New York City Congestion pricing plan FAQ

Congestion pricing tolls in New York City are set to begin on June 30, 2024

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Sunday, May 12, 2024
Up Close 5/12/24: MTA Chairman Janno Lieber defends congestion pricing
MTA Chairman and CEO Janno Lieber joins Up Close to discuss the controversial congestion pricing plan set to go into effect on June 30 and the legal battles attempting to halt it.

NEW YORK CITY (WABC) -- New York City could become the first U.S. city with congestion tolls on drivers as early as this summer.

Transit officials approved the congestion pricing plan that would charge a $15 fee for most drivers entering the busiest part of Manhattan, south of 60th Street during daytime hours.

When does congestion pricing start?

Congestion pricing tolls are set to begin early in the morning of June 30.

How much will drivers be charged?

The final tolling structure is based on recommendations by the advisory panel:

Most passenger vehicles and passenger-type vehicles with commercial license plates would be charged a $15 toll during the peak period (5 a.m. to 9 p.m. on weekdays and 9 a.m. to 9 p.m. on weekends), and $3.75 overnight. Those vehicles would be charged only once a day.

Trucks and buses would be charged a $24 or $36 toll in the peak period, depending on their size and purpose. Overnight tolls would be $6 and $8

Motorcycles would be charged $7.50, no more than once per day

Passengers would be charged a toll of $1.25 per trip for taxis, green cabs, and for-hire vehicles, and $2.50 per trip for trips dispatched by high-volume for-hire services such as Uber and Lyft. There would be no nighttime discounts.

Qualifying authorized emergency vehicles, qualifying vehicles transporting a person with disabilities, specialized government vehicles, and transit and commuter buses would be exempted from the CBD toll

Low-income vehicle owners who qualify and register with MTA would receive a 50% discount on the peak auto toll beginning with the 11th trip taken in a calendar month

How do you pay the toll?

Customers can pay using E-ZPass or through Tolls by Mail, whereby an image is taken of their license plate and a bill is sent in the mail to the vehicle's registered owner

Visitors without E-ZPasses will pay more.

Taxis will charge passengers $1.25 per trip that touches the zone, while app-based rides will charge $2.50.

What are the congestion pricing hours?

Peak toll rates would apply from 5 a.m. to 9 p.m. on weekdays, and from 9 a.m. to 9 p.m. on weekends.

Toll rates would be 75% lower overnight The overnight period runs from 9 p.m. to 5 a.m. on weekdays, and from 9 p.m. to 9 a.m. on weekends.

Are there exemptions or discounts?

Some exceptions include:

Emergency vehicles, specialized city vehicles, and buses with regular public routes or city school contracts.

Vehicles carrying disabled people and certain low-income commuters.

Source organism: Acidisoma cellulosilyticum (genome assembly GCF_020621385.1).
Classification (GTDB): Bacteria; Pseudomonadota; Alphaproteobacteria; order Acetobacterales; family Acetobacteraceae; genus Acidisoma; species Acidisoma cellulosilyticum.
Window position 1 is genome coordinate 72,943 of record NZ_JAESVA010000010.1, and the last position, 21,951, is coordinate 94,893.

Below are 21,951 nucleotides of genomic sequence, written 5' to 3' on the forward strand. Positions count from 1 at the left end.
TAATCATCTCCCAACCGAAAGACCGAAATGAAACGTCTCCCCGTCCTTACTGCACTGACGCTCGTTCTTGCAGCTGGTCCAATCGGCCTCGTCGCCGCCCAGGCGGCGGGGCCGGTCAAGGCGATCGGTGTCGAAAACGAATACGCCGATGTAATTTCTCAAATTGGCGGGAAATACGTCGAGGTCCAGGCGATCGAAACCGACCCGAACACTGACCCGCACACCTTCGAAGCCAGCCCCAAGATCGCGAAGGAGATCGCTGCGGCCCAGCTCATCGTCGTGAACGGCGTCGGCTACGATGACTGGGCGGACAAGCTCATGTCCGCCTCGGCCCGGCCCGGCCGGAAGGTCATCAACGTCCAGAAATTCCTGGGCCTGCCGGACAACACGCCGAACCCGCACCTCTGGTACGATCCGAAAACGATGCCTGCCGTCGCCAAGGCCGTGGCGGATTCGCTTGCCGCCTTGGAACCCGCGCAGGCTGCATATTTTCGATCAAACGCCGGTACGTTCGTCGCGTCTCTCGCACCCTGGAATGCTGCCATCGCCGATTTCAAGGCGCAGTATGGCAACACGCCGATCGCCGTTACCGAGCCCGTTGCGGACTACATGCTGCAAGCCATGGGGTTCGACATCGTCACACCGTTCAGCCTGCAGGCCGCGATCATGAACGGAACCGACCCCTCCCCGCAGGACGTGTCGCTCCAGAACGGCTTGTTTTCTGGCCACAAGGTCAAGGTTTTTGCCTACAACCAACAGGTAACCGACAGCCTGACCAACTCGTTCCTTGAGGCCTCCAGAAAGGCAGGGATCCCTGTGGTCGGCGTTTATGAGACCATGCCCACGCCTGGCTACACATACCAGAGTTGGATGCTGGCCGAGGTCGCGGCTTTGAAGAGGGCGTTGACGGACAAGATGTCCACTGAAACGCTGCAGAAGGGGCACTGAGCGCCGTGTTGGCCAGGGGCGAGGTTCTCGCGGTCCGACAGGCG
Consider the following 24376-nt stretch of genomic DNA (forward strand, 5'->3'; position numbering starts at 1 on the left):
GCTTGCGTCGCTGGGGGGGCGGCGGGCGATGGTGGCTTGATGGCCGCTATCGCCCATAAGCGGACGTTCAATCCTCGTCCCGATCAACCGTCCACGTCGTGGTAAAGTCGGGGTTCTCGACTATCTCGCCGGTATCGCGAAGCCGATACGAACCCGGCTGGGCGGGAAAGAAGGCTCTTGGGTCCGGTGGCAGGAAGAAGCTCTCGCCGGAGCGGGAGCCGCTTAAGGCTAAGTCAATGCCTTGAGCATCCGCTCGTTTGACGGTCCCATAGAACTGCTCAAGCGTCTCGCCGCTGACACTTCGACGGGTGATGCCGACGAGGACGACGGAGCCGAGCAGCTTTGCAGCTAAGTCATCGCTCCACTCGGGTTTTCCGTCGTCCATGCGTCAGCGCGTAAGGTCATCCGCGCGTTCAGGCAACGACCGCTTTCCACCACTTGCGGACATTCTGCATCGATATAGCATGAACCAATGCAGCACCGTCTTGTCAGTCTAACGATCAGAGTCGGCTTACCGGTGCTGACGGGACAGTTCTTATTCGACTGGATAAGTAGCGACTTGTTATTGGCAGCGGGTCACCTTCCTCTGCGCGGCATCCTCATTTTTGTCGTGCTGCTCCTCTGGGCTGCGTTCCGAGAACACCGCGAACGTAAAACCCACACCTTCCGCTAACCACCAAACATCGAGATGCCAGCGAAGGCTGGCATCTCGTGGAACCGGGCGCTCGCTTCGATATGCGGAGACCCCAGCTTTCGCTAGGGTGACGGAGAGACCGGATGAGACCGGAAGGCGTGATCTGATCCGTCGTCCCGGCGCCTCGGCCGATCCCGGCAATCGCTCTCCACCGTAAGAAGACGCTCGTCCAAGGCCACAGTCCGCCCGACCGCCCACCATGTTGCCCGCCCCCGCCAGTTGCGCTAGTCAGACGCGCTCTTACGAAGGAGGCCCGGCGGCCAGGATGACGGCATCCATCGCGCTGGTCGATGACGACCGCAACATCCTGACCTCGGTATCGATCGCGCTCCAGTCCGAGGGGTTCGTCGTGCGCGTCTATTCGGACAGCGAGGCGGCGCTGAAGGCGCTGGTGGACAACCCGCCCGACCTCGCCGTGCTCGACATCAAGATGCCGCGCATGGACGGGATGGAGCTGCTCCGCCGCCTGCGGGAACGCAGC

Low-income drivers are eligible for discounts and tax credits.

The $1 billion in toll revenue mandated by the state law meant that eliminating charges for one group would increase the price for everyone else, so most requests for exceptions weren't granted.

Why congestion pricing?

Supporters of the new tolls say it will push more people to use public transport, reduce congestion to speed up public buses and emergency vehicles, reduce pollution, and raise money needed to improve the subway system.

After paying for the cost of the program, 80% of the money will be used to improve and modernize New York City Transit, which runs the subways and buses; 10% for Long Island Rail Road; and 10% for Metro-North Railroad

Who opposes congestion pricing?

A recent Siena College survey found that 64% of people in New York oppose the $15 toll to drive below 60th Street in Manhattan. Opponents say the fees are a burden on workers and will increase the prices of staple goods that are driven to the city by truck. New York's plan has drawn lawsuits from small business owners and the state of New Jersey which demand more thorough environmental assessments before the plan moves forward. In court documents, state officials argue the plan will cost its commuters millions but won't fund improvements in New Jersey transit agencies, even as it funds public transit in New York and Connecticut.

How did we get here?

The state Legislature approved the tolls in 2019, mandating that the program should raise $1 billion per year to fund public subway and bus systems for the city's 4 million daily riders. It also established the boundaries of the zone, which covers the busiest part of the city, and scaled back early proposals to include the area up to 86th Street. The pandemic and lack of federal regulation stalled the project.

If the plan survives legal challenges, New York City will become the first U.S. city to implement congestion pricing. Such schemes have been implemented in London, Stockholm, Milan and Singapore.

MORE: MTA officially approves congestion pricing tolling plan for NYC

N.J. Burkett has the story outside MTA headquarters on congestion pricing.

You can learn more about the plan on the MTA's congestion pricing program website.